SEC to Strengthen Climate Disclosure Requirements

The securities regulator is reviewing how the capital markets are currently managing environmental risk. 

The Securities and Exchange Commission (SEC) plans to bolster guidelines for climate disclosure requirements from public companies, according to a statement Wednesday from acting Chairwoman Allison Herren Lee. 

Lee called for an update to climate disclosure standards in the fall. The agency’s Division of Corporation Finance will first review how public firms have complied with prior guidelines from 2010, implemented during the Obama administration, to see how the capital markets are currently managing climate risk. 

“Now more than ever, investors are considering climate-related issues when making their investment decisions,” Lee said in a statement. “It is our responsibility to ensure that they have access to material information when planning for their financial future.” 

Other standard-setters for environmental, social, and governance (ESG) investing have developed disclosures in recent years. For example, the Task Force on Climate-related Financial Disclosures (TCFD) has produced guidelines for use by firms and investors. 

But the SEC announcement signifies that the federal securities regulator could produce stricter standards that are enforceable and binding for public companies, combating a common criticism of sustainability disclosures.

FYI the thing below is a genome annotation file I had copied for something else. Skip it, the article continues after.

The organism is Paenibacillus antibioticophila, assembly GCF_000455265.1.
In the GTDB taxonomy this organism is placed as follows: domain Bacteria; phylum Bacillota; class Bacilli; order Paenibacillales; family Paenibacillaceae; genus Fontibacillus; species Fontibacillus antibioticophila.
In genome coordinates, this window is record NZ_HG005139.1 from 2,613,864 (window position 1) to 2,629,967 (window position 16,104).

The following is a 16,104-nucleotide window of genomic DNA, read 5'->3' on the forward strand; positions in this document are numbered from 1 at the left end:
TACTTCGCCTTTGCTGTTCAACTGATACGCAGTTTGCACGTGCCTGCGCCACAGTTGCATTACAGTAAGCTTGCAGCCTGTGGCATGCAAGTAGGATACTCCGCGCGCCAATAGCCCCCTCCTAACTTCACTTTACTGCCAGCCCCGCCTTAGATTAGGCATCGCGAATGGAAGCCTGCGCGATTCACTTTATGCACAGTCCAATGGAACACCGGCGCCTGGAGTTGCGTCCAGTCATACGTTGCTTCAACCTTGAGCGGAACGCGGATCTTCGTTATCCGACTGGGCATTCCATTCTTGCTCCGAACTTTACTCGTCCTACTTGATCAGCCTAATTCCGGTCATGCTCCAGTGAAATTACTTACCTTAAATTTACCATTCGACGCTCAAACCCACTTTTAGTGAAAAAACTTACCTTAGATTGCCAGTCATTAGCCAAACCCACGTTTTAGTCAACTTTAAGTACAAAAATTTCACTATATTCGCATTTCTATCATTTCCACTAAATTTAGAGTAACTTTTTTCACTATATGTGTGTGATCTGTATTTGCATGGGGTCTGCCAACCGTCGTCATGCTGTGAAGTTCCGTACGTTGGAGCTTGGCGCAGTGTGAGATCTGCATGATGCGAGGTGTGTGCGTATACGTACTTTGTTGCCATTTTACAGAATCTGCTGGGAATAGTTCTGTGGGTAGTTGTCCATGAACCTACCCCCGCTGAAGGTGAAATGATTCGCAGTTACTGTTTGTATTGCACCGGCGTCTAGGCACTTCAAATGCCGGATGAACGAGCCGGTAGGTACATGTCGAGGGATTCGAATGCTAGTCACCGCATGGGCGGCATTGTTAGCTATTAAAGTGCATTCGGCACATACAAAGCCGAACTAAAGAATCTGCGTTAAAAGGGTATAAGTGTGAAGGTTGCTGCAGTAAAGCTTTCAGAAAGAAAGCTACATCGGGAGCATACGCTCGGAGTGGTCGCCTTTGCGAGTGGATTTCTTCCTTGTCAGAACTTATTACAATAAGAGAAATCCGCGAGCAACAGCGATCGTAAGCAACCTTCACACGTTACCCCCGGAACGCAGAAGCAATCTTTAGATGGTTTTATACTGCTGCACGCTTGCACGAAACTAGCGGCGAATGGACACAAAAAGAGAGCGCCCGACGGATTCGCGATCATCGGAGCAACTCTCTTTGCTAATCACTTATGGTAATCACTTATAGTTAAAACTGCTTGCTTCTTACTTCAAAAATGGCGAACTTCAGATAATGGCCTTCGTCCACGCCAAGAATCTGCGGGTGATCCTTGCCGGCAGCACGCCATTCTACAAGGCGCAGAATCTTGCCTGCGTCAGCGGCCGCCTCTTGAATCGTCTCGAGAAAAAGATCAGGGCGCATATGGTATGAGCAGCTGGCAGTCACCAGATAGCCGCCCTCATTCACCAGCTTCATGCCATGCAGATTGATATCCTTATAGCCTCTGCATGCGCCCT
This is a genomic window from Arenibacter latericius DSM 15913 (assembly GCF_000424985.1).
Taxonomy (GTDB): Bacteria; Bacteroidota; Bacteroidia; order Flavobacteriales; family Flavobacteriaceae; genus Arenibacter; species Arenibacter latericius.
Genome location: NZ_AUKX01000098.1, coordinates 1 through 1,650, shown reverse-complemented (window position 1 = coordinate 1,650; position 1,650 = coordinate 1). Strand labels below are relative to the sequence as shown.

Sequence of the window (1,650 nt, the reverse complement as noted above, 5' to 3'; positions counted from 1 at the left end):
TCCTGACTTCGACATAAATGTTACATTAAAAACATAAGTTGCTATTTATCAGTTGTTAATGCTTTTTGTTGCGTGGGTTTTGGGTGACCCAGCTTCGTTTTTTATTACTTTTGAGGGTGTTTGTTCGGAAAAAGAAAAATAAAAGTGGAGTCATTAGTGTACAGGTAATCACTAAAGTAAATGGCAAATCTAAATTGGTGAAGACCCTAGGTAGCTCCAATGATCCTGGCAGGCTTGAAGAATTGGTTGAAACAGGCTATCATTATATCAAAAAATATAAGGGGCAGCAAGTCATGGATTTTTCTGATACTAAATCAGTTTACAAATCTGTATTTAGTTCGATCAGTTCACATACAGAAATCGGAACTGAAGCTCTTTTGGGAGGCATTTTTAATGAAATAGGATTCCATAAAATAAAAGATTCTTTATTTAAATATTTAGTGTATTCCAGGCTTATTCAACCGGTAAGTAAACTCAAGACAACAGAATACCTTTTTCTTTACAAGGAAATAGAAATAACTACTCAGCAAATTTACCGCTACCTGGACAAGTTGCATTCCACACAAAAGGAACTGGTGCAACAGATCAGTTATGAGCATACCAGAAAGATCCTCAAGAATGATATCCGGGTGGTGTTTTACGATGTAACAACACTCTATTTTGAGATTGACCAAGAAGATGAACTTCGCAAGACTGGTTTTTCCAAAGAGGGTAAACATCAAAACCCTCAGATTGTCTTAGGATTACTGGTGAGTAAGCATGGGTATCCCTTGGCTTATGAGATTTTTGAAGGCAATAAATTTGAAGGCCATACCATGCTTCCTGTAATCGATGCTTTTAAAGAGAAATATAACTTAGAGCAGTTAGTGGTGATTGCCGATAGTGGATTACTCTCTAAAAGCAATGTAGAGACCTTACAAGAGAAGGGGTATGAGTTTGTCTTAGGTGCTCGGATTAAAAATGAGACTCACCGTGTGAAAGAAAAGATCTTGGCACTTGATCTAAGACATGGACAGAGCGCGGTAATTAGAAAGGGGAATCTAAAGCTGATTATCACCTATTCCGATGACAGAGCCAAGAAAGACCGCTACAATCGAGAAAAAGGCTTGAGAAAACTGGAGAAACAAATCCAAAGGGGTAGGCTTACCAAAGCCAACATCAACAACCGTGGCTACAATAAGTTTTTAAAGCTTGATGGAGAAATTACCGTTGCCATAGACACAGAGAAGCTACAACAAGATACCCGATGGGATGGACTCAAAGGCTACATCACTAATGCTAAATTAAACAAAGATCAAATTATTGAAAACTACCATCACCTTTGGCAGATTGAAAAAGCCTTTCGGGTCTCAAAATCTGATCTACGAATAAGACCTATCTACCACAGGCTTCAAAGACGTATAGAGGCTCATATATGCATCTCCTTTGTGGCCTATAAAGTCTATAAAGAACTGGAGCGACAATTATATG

Other international securities regulators are proposing mandatory climate disclosures for asset managers and other firms.  

The SEC is making climate risk a priority under the Biden administration, which is reversing the policies of the Trump presidency. The US, for instance, has rejoined the Paris climate accords. Earlier this month, the federal agency appointed a new senior policy adviser, Satyam Khanna, on climate and ESG issues. 

“Disclosure standards are evolving quickly around the world by standard-setters, regulators, and the private sector,” read a comment from securities litigation attorney Thomas Gorman, a partner at Dorsey and Whitney. “As the primary regulator of public companies and investment advisers in the United States, it is time for the Securities and Exchange Commission to step up on this critical question.” 

Other changes are coming to the SEC. President Joe Biden’s pick for SEC chair, Gary Gensler, is expected to take a stronger stance on climate change risk than his predecessors, assuming he is confirmed next month.  

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